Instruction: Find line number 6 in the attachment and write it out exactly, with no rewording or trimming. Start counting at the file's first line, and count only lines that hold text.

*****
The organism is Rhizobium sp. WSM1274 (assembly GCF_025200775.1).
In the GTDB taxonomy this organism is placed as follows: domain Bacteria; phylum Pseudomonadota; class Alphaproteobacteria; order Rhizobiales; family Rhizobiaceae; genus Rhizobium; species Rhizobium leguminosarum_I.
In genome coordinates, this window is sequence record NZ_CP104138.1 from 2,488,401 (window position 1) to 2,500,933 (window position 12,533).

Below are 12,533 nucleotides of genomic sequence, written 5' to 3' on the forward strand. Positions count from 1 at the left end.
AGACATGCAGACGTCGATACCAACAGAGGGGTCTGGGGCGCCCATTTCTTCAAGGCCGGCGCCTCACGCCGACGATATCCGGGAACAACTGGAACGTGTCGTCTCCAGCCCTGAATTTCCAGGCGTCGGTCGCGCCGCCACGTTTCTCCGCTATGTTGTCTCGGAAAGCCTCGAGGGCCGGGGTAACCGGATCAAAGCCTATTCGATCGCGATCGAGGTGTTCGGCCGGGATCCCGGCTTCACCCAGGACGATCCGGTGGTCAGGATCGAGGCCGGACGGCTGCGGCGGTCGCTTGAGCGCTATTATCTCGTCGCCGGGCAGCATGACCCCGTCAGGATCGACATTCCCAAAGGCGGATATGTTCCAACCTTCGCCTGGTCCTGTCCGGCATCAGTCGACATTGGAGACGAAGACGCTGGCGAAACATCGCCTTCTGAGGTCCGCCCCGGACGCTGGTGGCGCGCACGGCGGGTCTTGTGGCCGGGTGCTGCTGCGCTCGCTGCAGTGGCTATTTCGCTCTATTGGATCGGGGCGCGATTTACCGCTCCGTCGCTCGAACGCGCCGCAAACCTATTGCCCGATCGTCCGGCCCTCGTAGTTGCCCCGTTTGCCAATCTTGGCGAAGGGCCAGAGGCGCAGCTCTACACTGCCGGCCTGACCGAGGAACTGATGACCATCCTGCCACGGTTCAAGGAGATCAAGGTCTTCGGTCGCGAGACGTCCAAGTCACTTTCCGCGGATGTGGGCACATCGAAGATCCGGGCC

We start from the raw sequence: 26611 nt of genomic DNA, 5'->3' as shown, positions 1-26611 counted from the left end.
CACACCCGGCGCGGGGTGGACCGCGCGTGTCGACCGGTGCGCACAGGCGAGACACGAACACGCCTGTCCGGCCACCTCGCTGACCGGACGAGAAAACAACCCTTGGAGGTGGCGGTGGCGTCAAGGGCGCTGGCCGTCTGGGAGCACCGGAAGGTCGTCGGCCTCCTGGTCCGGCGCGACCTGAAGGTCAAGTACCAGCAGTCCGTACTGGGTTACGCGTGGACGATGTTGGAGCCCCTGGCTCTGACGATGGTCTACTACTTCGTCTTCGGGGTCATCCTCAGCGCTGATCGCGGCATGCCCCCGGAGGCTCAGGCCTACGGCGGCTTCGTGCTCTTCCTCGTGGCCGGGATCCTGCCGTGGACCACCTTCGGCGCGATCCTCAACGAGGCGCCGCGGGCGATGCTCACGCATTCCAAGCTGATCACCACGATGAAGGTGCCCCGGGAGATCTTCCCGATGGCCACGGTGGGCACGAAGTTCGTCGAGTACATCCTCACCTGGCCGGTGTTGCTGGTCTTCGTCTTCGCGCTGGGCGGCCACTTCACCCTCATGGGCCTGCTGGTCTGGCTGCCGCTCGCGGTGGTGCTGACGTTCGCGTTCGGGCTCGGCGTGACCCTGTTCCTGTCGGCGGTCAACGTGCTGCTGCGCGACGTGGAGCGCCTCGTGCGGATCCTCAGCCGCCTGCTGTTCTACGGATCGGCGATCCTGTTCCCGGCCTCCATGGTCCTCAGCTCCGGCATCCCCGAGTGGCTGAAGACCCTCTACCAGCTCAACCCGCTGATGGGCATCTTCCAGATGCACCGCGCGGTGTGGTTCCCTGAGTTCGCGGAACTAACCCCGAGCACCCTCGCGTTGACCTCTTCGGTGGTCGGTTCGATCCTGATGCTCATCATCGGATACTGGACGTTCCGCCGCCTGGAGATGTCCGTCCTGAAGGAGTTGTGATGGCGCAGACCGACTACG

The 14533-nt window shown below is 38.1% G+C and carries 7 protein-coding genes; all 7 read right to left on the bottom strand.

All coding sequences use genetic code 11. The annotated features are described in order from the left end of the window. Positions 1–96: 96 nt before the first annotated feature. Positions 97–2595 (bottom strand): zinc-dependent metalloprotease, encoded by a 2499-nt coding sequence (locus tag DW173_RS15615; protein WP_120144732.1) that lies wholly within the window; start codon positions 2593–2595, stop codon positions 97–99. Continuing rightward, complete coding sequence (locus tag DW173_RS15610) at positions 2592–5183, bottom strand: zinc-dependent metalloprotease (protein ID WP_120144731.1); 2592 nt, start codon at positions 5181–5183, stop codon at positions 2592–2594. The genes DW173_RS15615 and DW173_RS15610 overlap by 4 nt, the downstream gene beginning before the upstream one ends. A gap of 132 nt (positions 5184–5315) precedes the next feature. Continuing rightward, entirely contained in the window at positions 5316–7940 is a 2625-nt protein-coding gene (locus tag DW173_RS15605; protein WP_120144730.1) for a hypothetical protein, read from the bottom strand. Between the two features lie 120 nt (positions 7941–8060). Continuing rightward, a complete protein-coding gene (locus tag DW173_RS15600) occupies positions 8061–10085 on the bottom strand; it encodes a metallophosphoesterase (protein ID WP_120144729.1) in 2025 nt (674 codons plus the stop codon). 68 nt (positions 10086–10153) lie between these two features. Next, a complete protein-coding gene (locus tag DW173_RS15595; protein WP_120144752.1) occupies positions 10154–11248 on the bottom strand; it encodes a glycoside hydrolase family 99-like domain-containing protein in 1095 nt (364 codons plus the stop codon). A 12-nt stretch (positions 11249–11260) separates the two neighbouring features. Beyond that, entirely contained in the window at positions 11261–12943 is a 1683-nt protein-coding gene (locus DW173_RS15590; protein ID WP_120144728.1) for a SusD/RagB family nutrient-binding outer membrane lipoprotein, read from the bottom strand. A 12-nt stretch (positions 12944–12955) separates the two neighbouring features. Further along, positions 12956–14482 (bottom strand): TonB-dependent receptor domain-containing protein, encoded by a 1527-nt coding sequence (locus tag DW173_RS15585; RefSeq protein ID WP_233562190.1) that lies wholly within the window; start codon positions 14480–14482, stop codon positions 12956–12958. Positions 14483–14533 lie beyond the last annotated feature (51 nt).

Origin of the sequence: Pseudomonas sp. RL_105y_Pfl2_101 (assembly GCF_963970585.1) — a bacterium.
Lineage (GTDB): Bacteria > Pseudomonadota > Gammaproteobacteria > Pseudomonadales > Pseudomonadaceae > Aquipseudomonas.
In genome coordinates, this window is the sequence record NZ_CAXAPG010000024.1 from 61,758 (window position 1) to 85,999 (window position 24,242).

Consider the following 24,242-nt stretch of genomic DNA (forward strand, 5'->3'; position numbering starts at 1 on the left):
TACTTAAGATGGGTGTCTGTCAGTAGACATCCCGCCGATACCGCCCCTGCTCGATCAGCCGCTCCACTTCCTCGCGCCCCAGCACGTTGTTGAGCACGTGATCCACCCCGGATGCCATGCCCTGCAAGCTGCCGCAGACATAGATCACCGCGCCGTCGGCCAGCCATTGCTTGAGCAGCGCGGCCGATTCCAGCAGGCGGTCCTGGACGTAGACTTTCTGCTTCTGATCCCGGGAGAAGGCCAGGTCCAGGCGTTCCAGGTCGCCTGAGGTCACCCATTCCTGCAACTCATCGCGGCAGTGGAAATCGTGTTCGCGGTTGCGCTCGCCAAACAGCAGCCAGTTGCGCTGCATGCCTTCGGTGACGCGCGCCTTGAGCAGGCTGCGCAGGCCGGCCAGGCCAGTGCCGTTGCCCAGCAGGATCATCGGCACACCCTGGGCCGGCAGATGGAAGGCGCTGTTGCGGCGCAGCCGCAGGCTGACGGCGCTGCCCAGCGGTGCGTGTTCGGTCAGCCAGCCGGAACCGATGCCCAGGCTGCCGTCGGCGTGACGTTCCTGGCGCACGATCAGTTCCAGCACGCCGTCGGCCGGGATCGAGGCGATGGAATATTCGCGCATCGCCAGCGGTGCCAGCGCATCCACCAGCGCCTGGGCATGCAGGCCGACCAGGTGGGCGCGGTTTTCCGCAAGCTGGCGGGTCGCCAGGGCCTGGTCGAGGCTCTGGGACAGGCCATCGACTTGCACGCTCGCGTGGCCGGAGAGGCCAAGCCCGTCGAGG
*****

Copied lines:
We start from the raw sequence: 26611 nt of genomic DNA, 5'->3' as shown, positions 1-26611 counted from the left end.